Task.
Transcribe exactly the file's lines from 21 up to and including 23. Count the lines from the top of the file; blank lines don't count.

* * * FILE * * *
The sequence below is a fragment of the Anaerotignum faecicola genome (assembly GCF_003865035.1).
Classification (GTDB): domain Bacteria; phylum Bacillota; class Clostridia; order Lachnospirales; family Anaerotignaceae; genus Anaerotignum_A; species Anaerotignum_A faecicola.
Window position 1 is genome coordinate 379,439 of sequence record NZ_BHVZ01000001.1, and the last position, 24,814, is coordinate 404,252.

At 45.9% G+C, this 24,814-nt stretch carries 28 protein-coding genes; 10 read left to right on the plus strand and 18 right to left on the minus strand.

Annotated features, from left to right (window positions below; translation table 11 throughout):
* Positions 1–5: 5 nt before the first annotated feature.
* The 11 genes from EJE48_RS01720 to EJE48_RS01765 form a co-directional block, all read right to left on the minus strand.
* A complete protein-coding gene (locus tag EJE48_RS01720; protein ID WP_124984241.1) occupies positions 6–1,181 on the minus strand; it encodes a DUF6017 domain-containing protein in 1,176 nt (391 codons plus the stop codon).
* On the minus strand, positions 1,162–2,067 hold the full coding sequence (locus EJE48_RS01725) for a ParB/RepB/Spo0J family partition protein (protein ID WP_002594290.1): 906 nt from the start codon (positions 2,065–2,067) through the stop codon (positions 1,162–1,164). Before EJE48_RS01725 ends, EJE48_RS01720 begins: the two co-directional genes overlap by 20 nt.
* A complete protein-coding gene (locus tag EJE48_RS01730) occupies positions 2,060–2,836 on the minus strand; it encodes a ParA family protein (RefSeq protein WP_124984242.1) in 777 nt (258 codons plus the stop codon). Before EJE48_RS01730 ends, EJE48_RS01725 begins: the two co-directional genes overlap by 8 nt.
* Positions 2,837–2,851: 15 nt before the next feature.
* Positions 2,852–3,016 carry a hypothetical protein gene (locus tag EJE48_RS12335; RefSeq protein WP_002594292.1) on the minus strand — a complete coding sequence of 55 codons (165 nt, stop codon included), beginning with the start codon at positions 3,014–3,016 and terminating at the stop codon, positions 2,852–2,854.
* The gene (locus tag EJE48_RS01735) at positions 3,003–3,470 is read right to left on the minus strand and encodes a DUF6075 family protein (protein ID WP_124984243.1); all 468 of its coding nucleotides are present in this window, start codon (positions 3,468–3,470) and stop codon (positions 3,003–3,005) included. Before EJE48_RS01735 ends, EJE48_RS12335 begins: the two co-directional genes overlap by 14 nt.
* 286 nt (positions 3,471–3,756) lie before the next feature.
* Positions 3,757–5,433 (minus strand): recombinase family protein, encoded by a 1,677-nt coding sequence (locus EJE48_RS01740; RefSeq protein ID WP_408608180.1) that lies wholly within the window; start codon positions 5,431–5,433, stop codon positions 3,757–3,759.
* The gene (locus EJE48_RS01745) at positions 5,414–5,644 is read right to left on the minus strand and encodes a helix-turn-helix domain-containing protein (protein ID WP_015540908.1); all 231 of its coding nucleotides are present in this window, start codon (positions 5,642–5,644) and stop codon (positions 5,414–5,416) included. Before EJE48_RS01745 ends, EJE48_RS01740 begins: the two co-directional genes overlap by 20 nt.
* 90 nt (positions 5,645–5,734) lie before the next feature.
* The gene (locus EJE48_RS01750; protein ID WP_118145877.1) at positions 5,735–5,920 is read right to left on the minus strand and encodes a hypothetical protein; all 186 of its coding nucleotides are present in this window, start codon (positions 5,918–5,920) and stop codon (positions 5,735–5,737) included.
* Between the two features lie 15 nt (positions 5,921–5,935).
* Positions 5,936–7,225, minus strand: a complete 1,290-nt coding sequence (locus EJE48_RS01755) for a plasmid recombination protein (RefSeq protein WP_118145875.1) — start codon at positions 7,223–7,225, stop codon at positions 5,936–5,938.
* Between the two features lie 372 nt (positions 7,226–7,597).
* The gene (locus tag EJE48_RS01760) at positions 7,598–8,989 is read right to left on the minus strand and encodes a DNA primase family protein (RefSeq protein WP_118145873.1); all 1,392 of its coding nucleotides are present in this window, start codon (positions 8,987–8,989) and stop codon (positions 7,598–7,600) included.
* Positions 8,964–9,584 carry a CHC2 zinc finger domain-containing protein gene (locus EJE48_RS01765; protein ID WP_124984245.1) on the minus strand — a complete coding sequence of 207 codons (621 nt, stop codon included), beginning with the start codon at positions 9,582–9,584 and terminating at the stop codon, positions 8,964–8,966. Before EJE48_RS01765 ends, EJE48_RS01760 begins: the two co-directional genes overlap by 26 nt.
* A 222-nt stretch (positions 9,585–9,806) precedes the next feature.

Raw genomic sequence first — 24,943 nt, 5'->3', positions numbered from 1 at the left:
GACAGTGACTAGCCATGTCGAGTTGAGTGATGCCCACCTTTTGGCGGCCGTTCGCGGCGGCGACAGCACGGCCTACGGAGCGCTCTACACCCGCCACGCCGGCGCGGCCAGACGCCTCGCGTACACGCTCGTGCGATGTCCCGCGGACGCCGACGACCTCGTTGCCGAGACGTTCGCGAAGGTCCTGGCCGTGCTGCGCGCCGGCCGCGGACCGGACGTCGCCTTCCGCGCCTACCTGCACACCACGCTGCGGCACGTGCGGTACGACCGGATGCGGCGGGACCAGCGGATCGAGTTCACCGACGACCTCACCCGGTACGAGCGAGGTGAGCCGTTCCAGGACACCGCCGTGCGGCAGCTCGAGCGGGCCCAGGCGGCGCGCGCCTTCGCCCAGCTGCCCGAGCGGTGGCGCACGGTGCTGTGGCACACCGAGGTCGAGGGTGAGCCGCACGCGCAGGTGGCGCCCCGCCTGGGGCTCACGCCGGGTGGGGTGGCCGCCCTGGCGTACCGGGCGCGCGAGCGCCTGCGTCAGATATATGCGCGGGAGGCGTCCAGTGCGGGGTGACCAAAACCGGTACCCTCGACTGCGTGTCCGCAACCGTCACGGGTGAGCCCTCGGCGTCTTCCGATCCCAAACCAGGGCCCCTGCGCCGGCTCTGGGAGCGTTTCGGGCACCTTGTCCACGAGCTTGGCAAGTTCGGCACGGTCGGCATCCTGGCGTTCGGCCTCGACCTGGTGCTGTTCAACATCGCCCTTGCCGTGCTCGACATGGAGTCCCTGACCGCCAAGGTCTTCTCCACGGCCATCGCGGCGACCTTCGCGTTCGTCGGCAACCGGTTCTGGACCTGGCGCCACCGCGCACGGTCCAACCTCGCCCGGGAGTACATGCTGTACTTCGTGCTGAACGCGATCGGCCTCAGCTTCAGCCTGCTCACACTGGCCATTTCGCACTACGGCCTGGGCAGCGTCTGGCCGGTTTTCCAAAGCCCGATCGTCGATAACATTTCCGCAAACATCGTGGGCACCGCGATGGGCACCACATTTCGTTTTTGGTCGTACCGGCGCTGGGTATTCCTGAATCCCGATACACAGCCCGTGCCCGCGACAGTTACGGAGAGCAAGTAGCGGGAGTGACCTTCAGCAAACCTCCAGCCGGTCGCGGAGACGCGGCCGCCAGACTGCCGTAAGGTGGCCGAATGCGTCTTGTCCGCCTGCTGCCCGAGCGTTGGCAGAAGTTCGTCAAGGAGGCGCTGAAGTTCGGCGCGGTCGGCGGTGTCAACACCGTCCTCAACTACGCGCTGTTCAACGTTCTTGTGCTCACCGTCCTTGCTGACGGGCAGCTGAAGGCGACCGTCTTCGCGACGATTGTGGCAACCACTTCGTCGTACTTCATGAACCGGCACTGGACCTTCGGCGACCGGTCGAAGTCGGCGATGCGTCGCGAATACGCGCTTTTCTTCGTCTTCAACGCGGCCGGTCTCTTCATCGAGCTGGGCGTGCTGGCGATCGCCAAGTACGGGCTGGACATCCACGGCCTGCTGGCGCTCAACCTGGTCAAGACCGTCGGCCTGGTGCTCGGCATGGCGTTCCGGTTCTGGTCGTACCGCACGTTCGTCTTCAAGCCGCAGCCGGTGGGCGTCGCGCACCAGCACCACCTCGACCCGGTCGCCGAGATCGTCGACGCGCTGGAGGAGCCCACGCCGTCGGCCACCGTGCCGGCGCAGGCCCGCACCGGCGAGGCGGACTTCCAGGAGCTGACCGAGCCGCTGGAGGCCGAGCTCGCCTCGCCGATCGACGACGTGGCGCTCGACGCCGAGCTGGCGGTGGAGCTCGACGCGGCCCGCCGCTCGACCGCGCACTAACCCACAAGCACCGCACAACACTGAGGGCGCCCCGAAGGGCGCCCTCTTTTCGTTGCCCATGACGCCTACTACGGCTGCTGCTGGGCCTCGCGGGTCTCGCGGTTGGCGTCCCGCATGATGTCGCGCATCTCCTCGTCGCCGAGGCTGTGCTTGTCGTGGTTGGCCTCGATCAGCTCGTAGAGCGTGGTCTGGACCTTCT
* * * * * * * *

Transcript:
* Between the two features lie 372 nt (positions 7,226–7,597).
* The gene (locus tag EJE48_RS01760) at positions 7,598–8,989 is read right to left on the minus strand and encodes a DNA primase family protein (RefSeq protein WP_118145873.1); all 1,392 of its coding nucleotides are present in this window, start codon (positions 8,987–8,989) and stop codon (positions 7,598–7,600) included.
* Positions 8,964–9,584 carry a CHC2 zinc finger domain-containing protein gene (locus EJE48_RS01765; protein ID WP_124984245.1) on the minus strand — a complete coding sequence of 207 codons (621 nt, stop codon included), beginning with the start codon at positions 9,582–9,584 and terminating at the stop codon, positions 8,964–8,966. Before EJE48_RS01765 ends, EJE48_RS01760 begins: the two co-directional genes overlap by 26 nt.